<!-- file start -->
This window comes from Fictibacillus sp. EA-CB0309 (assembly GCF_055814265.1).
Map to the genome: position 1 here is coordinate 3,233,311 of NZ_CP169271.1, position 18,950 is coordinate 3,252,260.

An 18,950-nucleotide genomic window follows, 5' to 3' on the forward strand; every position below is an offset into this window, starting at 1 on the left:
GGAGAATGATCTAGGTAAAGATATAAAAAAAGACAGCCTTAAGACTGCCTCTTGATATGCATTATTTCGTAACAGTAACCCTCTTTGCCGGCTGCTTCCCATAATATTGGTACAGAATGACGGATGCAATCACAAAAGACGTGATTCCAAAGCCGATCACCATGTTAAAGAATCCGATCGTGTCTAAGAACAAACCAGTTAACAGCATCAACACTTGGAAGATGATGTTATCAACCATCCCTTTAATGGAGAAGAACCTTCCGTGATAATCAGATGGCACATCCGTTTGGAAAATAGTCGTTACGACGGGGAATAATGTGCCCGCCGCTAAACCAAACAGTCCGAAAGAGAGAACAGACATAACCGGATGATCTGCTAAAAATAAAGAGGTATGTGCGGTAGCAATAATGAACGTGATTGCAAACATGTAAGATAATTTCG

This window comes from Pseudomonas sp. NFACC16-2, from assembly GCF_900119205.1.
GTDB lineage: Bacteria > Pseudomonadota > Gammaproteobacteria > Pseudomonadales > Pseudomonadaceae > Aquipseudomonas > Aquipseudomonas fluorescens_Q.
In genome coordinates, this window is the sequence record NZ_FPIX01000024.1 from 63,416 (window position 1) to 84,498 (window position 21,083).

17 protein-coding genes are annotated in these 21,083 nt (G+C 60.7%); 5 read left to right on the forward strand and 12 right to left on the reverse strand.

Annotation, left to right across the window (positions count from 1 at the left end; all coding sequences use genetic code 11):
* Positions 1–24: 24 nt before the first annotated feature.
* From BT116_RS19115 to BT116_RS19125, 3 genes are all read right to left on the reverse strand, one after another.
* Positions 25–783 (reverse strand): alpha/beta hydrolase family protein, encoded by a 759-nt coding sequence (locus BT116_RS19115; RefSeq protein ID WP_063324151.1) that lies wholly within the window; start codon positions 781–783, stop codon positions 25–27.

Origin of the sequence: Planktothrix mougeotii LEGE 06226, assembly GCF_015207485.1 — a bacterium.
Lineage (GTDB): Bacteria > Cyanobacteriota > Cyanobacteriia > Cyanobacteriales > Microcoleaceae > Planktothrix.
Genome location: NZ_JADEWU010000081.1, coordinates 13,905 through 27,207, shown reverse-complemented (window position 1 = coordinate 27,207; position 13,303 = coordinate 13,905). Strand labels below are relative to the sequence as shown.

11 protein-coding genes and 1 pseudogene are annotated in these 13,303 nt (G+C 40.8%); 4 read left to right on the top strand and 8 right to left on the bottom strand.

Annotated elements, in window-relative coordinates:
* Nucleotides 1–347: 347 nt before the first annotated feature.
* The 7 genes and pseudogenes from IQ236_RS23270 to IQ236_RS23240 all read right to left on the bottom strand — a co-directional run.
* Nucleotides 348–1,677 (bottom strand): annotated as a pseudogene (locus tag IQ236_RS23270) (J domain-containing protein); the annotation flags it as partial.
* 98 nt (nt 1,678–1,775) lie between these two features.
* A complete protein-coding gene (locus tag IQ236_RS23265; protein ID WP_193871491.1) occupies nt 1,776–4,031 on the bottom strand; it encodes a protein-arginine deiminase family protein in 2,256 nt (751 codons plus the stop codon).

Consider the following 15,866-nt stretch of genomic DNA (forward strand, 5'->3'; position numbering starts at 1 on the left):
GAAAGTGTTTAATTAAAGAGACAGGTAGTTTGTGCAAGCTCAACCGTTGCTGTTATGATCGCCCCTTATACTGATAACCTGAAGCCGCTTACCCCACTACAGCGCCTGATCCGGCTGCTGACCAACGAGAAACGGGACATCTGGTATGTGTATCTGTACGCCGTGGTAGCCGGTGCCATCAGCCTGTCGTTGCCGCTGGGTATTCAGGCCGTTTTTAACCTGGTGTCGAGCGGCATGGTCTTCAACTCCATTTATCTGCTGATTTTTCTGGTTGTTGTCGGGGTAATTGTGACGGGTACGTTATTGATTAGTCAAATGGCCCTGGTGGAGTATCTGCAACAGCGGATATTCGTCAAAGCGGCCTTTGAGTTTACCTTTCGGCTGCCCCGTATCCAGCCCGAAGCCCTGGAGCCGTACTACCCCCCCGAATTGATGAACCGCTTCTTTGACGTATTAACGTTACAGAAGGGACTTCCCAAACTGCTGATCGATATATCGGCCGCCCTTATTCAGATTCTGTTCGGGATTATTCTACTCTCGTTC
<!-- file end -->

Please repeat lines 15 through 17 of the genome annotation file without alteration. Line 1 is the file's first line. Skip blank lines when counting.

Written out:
Genome location: NZ_JADEWU010000081.1, coordinates 13,905 through 27,207, shown reverse-complemented (window position 1 = coordinate 27,207; position 13,303 = coordinate 13,905). Strand labels below are relative to the sequence as shown.

11 protein-coding genes and 1 pseudogene are annotated in these 13,303 nt (G+C 40.8%); 4 read left to right on the top strand and 8 right to left on the bottom strand.

Annotated elements, in window-relative coordinates: